The magic of Christmas has been sparked alive for a group of seriously ill children from all over Northern Ireland.
The 100 excited youngsters, who each suffer from a terminal or long-term illness, were guests of honour at Santa Claus’ snowy home in Lapland this week.
And their little faces were a picture of pure happiness and joy as they met their jolly friend to be given an early present and have a chat about what they would like delivered in the early hours of next Tuesday.
The children’s day of cherished memories began early at Belfast International Airport when a specially chartered Thomas Cook Airbus took off with 220 passengers on board.
A few hours later the young travellers — accompanied by the parents, doctors and nurses who care for them — arrived at the Arctic Airport in Kittila, north Finland.
Dressed up warmly for the -20C conditions, the group was greeted by Santa’s elves who brought them to his Snow Village.
Apart from the thrill of meeting Santa privately in his log cabin, the youngsters also got the chance to make gingerbread with Mrs Claus.
There were also action-packed adventures during the busy day-trip, including husky and reindeer rides and a visit to an ice hotel.
The heart-warming trip was organised and funded by the Northern Ireland Children for Lapland Trust (NICLT), which has been bringing sick children to meet Santa for five years.
Among the conditions and illnesses being battled by the children on the trip were Down’s syndrome, cerebral palsy, kidney conditions, severe epilepsy, eye problems and cancer. They were each nominated by the hospital they are treated at to take part.
The trust was founded by charity fundraiser Jack Rodgers, who joined them for the once-in-a-lifetime adventure.
Known as Northern Ireland’s very own Santa, Mr Rodgers and his team work hard to ensure the children have an amazing day to remember.
Philomena Feehan from Newry was on the trip with her 10-year-old son Ciaran. “We have had a brilliant day,” Philomena told the Belfast Telegraph.
“We wouldn't have missed it. Ciaran loved the husky rides. He enjoyed the entire day.
“It's the trip of a lifetime for him. I couldn't believe it all myself.”
Broadcaster Gerry Kelly, a trustee of the NICLT charity, was on his third trip to Lapland with the children.
“We sit all year and plan this,” Gerry said. “From the middle of January to July you tend to forget the final outcome, so it's only when you come along in December and see the joy on the kids’ and parents’ faces that it hits you.
“It is a magic thing to do and be part of. To see the happy faces of these young people, some of whom, and it's horrible to say, may not see next Christmas, is why we do this.
“To give them this opportunity for one day of pure unadulterated joy just makes the rest of the year worthwhile and all the effort of fundraising worthwhile.”
The Snow Village in Lapland was booked exclusively for the group from Northern Ireland.
One of Santa's helpers, Rami Kurtakko, is managing director of the Snow Village, which has been open between December and April for the last 12 years.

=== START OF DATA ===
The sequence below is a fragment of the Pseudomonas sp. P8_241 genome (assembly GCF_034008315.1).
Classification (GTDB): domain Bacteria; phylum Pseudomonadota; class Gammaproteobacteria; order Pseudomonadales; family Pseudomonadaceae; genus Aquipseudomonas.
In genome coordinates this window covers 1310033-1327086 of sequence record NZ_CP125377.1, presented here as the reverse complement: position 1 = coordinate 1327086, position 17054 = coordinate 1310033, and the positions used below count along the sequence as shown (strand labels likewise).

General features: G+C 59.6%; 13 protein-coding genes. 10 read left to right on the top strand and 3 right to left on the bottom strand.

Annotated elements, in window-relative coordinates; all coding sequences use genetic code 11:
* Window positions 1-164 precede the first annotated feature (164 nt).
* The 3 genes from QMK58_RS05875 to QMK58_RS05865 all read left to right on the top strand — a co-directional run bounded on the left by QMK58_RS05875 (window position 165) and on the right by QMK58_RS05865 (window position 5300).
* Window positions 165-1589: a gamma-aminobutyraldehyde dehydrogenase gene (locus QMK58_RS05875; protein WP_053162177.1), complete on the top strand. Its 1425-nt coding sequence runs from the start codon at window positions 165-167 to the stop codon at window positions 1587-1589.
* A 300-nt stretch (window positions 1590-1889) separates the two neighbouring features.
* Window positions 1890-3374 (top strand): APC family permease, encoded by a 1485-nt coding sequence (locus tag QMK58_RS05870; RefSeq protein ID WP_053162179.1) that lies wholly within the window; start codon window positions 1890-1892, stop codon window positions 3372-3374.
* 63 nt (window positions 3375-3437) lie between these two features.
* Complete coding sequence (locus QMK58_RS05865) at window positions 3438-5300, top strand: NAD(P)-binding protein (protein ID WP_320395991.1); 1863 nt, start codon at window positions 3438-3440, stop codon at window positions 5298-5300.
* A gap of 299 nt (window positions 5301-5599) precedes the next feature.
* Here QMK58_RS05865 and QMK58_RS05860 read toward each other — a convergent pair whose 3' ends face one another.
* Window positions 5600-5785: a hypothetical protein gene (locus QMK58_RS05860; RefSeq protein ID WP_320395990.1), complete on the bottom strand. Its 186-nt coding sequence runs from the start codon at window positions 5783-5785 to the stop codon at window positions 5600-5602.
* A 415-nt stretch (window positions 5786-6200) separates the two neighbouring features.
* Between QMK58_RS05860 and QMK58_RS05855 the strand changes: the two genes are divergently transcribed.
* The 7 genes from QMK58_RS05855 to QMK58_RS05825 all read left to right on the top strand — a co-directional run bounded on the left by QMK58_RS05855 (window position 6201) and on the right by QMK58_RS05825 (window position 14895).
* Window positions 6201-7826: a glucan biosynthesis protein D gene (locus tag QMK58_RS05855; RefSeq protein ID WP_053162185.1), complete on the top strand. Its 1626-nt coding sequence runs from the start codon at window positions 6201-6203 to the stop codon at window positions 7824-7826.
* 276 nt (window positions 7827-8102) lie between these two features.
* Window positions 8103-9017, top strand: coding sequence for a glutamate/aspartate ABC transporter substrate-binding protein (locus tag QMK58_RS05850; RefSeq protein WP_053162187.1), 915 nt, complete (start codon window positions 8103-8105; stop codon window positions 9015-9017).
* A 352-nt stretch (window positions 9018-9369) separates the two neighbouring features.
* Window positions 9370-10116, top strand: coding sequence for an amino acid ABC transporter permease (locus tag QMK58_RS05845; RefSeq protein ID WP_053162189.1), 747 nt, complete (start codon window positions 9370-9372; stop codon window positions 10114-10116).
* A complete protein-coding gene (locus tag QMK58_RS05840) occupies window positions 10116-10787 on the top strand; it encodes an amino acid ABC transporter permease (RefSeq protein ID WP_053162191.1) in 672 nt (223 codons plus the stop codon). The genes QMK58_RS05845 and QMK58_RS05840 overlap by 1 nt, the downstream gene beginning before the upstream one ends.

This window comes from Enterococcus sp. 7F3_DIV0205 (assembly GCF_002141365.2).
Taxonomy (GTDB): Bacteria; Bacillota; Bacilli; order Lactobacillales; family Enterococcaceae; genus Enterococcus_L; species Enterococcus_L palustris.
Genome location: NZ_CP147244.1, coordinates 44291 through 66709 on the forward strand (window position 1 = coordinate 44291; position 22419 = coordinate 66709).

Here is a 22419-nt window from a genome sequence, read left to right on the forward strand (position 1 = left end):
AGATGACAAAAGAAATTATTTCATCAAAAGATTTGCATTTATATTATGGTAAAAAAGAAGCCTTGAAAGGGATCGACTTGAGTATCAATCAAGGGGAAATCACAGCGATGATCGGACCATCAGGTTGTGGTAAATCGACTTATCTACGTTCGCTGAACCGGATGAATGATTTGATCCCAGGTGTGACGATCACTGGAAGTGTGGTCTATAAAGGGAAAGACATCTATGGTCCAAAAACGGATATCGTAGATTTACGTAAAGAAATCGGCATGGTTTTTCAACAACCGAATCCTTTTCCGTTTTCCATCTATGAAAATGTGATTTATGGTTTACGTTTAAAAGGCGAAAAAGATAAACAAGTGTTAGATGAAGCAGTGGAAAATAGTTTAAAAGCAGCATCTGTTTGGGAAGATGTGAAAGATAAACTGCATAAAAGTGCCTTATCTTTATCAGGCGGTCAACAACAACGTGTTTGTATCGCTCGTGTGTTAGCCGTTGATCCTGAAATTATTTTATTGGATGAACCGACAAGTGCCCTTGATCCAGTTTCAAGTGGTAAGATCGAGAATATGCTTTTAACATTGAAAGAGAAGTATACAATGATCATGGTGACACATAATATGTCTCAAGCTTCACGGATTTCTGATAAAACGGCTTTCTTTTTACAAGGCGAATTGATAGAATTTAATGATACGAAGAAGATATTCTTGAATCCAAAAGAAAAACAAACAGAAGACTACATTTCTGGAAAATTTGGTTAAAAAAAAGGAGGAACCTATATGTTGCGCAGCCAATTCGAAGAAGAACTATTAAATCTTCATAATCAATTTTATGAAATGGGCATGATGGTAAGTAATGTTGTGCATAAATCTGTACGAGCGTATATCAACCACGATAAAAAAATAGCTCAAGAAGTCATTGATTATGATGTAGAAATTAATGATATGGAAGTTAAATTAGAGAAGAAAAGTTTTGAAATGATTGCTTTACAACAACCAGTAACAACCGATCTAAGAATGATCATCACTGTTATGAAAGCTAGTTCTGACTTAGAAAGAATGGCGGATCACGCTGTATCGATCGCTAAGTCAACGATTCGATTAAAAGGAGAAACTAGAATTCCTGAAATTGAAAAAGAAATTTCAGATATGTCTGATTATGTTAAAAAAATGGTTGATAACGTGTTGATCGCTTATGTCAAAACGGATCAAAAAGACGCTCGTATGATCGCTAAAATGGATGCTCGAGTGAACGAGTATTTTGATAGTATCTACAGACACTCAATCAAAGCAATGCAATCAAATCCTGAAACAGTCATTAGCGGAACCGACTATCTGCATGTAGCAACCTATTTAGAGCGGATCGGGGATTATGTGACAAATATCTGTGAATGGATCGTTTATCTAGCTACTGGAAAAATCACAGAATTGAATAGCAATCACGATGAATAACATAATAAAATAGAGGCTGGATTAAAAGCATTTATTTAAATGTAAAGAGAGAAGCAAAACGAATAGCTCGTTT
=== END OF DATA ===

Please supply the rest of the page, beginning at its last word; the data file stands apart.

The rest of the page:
He explained it covers 5,000sq metres of snowy landscape.
“We create a different layout every year, and the architecture and decoration theme varies, too,” Rami added.
“It is a privilege for us to host this group from Northern Ireland and give everyone a special day.”
The annual trip costs more than £150,000 and NICLT's goal is to book a 480-seater Jumbo Jet to help create even more lasting memories for local families.
If you can fundraise for NICLT or donate money or time call 077 1073 1517. For more information visit www.niclt.org
Meet Jack, the person responsible for making the youngsters’ dreams come true
By Amanda Poole
He's known as Northern Ireland’s own Santa Claus.
And when you see the look of sheer joy on the faces of children Jack Rodgers takes to Lapland, you see immediately why he does it.
John Calvert Gingles Rodgers (right) MBE, known to all as Jack, set up the Northern Ireland Children to Lapland Trust (NICLT) five years ago after identifying a need for the magic of an annu
al trip to visit Santa for sick children.
As the 63-year-old says, the charity is not about finding a cure to the illnesses the children suffer, it’s about making festive dreams come true.
Jack, who lives in Carrickfergus but is originally from Larne, is married to Lynne, who helped him found the trust.
The charity campaigner has two grown-up children — a son and a daughter — from his first marriage.
So as a father he understands the importance of bringing joy into children's lives. His aim through the trust is to fulfil the dreams of the terminally ill, the long-term ill and deserving children.
Before starting up NICLT, Jack spent most of his working life in the entertainment and hospitality industry. But he has always been involved in helping a variety of local charity groups. He was awarded an MBE in this year’s Honours list for his services to children and charities here over 40 years.
Jack said his reward is seeing the “kids laughing and having smiles on their faces”.